The horrors of pixel warfare.
NAM claims to “Realistically bring the experiences of the Vietnam War to life”. Yikes! Until I played NAM, I always assumed that a grunt who stepped on a land mine would only be traveling via stretcher. But NAM taught me that as long as a soldier was reasonably healthy – say, at about 60 percent of his full strength – he could stomp on a land mine and still keep slugging through the jungle. And thatâ€™s not all: if he was lucky enough to have a medkit on him, he could get back to full strength in just a couple of seconds.
I always thought it took a while for an air strike to arrive, but NAM taught me that our flyboys were always just overhead and would drop their bombs about two seconds after your request. Hell, I never knew that the NVA or Vietcong left grenades and ammo for M-16 and M-60 machine guns lying around. And silly me — I didnâ€™t know that the way you prepped for a mission was to run around your start point looking for weapons, ammo, mines, medical kits night-vision goggles, and other goodies lying all over the place.
Iâ€™m kidding, of course, but you get my point: to say that NAM offers the “true experience” of the Vietnam War is not only a joke, but a downright insult to anyone who went through that war in person. Thatâ€™s not to say there arenâ€™t some aspects of NAM that more or less accurately reflect the dangers and hazards of combat in Vietnam. Enemies blend almost seamlessly into the dense jungle foliage by virtue of the game’s low-res, pixelated graphics. Punji sticks and other booby traps are an annoying hazard, and bombs meant for the enemy can always damage you.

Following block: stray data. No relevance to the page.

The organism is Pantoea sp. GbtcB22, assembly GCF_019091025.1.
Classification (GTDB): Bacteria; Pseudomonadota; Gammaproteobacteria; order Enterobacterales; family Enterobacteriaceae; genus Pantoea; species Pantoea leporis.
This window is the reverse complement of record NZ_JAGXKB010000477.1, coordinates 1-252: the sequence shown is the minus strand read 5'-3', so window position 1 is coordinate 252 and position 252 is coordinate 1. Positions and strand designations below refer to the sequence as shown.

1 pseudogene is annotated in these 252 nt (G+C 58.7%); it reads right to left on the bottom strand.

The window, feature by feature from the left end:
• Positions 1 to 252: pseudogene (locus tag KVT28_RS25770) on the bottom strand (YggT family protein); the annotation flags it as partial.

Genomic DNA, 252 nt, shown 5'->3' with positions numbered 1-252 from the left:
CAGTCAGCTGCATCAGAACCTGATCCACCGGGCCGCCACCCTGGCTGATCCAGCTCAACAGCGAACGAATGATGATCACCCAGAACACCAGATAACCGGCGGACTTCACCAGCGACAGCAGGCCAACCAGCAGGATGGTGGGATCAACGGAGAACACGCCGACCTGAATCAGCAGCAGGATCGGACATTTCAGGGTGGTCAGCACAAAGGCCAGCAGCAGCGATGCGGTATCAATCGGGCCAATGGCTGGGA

But make no mistake: this is Duke Nukem set in Vietnam, with the main exception being that it doesnâ€™t look as good as Duke Nukem or, for that matter, play as well. The graphics here are the blockiest of any Build engine product, and it runs surprisingly slow. To think that the guys making this garbage had the balls to release it alongside such heavyweights as Unreal and Quake II speaks volume about them. To claim it’s a realistic experience of the Vietnam War just ads insult to injury.
System Requirements: 486 DX4 100MHz, 16 MB RAM, 60 MB HDD, MSDOS
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